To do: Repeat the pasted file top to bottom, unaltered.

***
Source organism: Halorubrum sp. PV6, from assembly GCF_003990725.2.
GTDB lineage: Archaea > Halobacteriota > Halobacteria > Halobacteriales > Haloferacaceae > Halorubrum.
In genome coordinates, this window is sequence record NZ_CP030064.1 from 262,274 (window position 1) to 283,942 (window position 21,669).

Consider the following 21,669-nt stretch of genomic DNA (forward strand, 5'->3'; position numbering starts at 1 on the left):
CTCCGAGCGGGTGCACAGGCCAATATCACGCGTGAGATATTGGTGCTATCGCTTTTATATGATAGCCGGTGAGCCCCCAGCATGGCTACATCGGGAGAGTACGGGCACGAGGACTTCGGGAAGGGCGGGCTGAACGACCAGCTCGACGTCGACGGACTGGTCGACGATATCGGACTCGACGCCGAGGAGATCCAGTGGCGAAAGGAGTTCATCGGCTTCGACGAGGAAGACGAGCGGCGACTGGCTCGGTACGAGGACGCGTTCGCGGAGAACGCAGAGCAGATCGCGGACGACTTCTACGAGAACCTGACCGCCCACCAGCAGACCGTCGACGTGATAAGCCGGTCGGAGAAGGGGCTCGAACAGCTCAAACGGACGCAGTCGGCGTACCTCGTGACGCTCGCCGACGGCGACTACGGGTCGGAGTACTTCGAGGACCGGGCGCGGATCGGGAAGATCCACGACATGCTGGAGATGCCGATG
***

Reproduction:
Source organism: Halorubrum sp. PV6, from assembly GCF_003990725.2.
GTDB lineage: Archaea > Halobacteriota > Halobacteria > Halobacteriales > Haloferacaceae > Halorubrum.
In genome coordinates, this window is sequence record NZ_CP030064.1 from 262,274 (window position 1) to 283,942 (window position 21,669).

Consider the following 21,669-nt stretch of genomic DNA (forward strand, 5'->3'; position numbering starts at 1 on the left):
CTCCGAGCGGGTGCACAGGCCAATATCACGCGTGAGATATTGGTGCTATCGCTTTTATATGATAGCCGGTGAGCCCCCAGCATGGCTACATCGGGAGAGTACGGGCACGAGGACTTCGGGAAGGGCGGGCTGAACGACCAGCTCGACGTCGACGGACTGGTCGACGATATCGGACTCGACGCCGAGGAGATCCAGTGGCGAAAGGAGTTCATCGGCTTCGACGAGGAAGACGAGCGGCGACTGGCTCGGTACGAGGACGCGTTCGCGGAGAACGCAGAGCAGATCGCGGACGACTTCTACGAGAACCTGACCGCCCACCAGCAGACCGTCGACGTGATAAGCCGGTCGGAGAAGGGGCTCGAACAGCTCAAACGGACGCAGTCGGCGTACCTCGTGACGCTCGCCGACGGCGACTACGGGTCGGAGTACTTCGAGGACCGGGCGCGGATCGGGAAGATCCACGACATGCTGGAGATGCCGATG